Place:Eartham, Sussex, England

Coordinates50.877°N 0.667°W
Located inSussex, England
Also located inWest Sussex, England     (1865 - )
See alsoChichester Rape, Sussex, Englandrape in which it was located
Box and Stockbridge Hundred, Sussex, Englandhundred in which it was located
Westhampnett Rural, Sussex, Englandrural district of which it was part 1894-1933
Chichester Rural, Sussex, Englandrural district of which it was part 1933-1974
Chichester District, West Sussex, Englanddistrict municipality covering the area since 1974
source: Family History Library Catalog
the text in this section is based on an article in Wikipedia

Eartham is a village and civil parish in the Chichester District of West Sussex, England located 8.5 kilometres (5.3 mi) northeast of Chichester and east of the A285 road.

The parish church is dedicated to St. Margaret. The adjoining Manor Farm is the centre of a large farming enterprise. Eartham Wood to the north is an area of open access woodland, mostly beech trees through which the Roman road Stane Street runs. The route here today is followed only by bridleways and footpaths.

The parish has a land area of 836 hectares (2066 acres or 3.23 sq mi). In the 2001 census 104 people lived in 42 households. At the 2011 Census the very small hamlet and former parish of Up Waltham or Upwaltham was included and the population was 111.

Eartham House

Eartham House was established by Thomas Hayley in 1743. Following his death the house became home to his son the poet William Hayley from 1774 to 1800. It was enlarged before he sold it to the Member of Parliament and statesman William Huskisson. The church contains a memorial to Hayley's son Thomas by his friend sculptor John Flaxman. The present building was designed by Sir Edwin Lutyens following the purchase of the house by William Bird in 1905. The house is now occupied by a co-educational independent school for children aged 2 to 13 years.

Research Tips

  • The West Sussex Record Office is located in Chichester. Because it holds the records of the Church of England Diocese of Chichester, which covers the whole of Sussex, it has church records relating to both parts of Sussex.
  • An on-line catalogue for some of the collections held by the West Sussex Record Office is available under the Access to Archives (A2A) project (a nationwide facility housed at The National Archives, Kew).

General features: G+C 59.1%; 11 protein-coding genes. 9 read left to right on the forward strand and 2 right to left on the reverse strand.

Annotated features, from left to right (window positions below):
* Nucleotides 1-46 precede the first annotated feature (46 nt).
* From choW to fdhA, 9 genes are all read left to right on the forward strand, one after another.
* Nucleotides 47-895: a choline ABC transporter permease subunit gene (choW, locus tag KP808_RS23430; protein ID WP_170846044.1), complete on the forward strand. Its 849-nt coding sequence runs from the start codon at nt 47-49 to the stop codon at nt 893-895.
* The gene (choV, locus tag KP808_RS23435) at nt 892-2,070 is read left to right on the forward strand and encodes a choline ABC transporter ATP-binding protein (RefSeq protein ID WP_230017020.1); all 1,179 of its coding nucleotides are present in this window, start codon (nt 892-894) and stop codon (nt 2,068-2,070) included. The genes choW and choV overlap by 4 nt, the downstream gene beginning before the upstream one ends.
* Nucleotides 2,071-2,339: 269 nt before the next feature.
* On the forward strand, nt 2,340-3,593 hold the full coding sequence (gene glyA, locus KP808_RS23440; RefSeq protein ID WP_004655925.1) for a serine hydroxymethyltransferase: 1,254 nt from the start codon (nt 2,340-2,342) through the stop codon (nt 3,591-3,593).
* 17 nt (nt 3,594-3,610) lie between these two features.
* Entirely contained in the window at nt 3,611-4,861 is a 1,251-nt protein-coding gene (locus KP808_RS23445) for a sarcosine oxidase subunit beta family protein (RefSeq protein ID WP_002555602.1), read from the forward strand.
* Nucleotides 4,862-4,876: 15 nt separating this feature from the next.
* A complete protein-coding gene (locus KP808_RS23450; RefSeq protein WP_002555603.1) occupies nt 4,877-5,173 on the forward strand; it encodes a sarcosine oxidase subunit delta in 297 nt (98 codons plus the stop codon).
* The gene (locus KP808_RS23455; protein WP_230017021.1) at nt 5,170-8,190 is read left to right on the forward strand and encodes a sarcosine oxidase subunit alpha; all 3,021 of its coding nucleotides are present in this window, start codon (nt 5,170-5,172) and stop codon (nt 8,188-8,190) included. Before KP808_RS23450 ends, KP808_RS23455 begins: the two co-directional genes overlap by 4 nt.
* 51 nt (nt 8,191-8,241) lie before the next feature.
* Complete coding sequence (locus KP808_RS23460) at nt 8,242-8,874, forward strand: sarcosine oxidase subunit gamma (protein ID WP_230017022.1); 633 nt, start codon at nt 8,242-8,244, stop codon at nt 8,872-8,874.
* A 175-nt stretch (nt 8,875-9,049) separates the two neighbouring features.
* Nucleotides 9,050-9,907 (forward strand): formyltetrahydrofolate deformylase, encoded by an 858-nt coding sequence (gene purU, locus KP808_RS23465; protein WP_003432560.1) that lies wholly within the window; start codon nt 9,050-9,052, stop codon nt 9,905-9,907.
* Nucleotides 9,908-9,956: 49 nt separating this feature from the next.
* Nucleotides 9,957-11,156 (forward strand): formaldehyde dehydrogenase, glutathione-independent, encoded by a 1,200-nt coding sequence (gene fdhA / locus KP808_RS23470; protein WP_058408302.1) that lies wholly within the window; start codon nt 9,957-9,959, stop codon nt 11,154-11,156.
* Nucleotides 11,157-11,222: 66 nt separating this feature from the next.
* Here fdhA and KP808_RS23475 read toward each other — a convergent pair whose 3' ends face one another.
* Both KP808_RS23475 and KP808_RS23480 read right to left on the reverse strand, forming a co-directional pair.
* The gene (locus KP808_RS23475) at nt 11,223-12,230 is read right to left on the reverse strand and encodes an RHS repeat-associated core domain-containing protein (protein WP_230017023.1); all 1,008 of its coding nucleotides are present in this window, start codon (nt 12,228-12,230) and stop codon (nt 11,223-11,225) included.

• West Sussex Past - database of 2 million records from West Sussex heritage organizations.
  • The Institute of Heraldic and Genealogical Studies' Sussex Collection (PDF). This is a 9-page PDF naming the files relating to Sussex in their collection-a possible first step in a course of research.
  • The National Library of Scotland has a website which provides maps taken from the Ordnance Survey England & Wales One-Inch to the Mile series of 1892-1908 as well as equivalent maps for Scotland itself. The immediate presentation is a "help" screen and a place selection screen prompting the entry of a location down to town, village or parish level. These screens can be removed by a click of the "X". The map is very clear and shows parish and county boundaries and many large buildings and estates that existed at the turn of the 20th century. Magnification can be adjusted and an "overlay feature" allows inspection of the area today along with that of 1900. The specific map from the series can be viewed as a whole ("View this map") and this allows the inspection of the map legend (found in the left hand bottom corner. Becoming familiar with the various facilities of these maps is well worth the trouble.
This page uses content from the English Wikipedia. The original content was at Eartham. The list of authors can be seen in the page history. As with WeRelate, the content of Wikipedia is available under the Creative Commons Attribution/Share-Alike License.